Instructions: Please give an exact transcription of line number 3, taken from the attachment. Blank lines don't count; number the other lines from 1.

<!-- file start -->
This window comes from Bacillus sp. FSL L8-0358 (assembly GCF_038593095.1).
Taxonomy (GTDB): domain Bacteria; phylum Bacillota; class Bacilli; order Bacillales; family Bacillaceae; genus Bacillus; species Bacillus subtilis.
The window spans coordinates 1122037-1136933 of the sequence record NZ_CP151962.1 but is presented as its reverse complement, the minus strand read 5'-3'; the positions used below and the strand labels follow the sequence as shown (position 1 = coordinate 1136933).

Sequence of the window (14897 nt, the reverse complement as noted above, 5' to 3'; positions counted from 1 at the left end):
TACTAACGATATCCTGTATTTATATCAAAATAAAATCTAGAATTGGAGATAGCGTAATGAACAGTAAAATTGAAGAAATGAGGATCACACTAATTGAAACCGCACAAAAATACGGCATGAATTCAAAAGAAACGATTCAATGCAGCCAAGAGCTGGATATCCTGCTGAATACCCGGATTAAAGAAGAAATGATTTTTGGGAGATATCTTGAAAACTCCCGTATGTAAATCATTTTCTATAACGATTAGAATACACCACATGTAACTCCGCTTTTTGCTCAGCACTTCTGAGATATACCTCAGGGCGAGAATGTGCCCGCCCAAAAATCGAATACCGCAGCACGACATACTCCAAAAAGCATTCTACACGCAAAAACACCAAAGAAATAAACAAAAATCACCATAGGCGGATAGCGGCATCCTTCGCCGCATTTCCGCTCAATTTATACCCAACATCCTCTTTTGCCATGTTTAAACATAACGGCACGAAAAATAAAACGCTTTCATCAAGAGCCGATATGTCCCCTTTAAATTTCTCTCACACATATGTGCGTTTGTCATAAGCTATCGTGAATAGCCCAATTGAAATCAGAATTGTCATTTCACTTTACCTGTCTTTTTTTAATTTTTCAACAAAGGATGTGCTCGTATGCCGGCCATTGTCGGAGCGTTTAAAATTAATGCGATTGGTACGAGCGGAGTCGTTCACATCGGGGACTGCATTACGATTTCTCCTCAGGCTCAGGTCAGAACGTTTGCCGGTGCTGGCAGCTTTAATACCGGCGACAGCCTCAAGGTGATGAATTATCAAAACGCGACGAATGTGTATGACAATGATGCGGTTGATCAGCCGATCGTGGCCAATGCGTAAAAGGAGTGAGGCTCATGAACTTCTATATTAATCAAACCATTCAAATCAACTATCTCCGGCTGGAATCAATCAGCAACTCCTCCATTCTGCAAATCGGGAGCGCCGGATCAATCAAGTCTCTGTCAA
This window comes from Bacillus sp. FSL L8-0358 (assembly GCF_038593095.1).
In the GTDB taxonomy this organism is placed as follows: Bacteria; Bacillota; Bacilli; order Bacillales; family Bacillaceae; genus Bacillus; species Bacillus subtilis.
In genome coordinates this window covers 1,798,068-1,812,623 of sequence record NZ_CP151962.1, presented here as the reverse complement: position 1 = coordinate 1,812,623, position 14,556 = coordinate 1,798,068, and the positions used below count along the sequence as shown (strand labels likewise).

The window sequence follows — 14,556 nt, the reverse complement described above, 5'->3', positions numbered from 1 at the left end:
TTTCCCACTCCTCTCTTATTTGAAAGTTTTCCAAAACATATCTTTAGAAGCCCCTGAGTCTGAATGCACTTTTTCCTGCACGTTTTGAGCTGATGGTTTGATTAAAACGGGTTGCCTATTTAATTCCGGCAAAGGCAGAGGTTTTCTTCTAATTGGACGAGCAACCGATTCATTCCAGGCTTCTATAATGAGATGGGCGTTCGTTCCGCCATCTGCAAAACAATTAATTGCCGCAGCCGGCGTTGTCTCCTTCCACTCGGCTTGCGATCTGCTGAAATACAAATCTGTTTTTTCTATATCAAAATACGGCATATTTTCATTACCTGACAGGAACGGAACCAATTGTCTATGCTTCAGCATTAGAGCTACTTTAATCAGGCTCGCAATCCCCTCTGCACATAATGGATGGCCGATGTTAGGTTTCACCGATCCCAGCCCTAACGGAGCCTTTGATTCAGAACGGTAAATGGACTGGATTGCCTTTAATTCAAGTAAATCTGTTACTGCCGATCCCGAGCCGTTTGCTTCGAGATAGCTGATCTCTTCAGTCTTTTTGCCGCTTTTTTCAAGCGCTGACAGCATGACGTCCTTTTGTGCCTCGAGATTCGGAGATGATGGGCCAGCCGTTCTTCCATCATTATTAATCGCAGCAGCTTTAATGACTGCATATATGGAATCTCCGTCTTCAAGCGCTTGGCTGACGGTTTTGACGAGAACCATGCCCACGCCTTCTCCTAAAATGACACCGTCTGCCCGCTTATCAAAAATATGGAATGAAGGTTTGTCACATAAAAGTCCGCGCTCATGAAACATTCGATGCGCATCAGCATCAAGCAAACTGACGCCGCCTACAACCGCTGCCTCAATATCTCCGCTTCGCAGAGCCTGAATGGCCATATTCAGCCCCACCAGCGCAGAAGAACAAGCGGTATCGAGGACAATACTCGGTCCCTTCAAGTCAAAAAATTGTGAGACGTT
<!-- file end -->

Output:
The window spans coordinates 1122037-1136933 of the sequence record NZ_CP151962.1 but is presented as its reverse complement, the minus strand read 5'-3'; the positions used below and the strand labels follow the sequence as shown (position 1 = coordinate 1136933).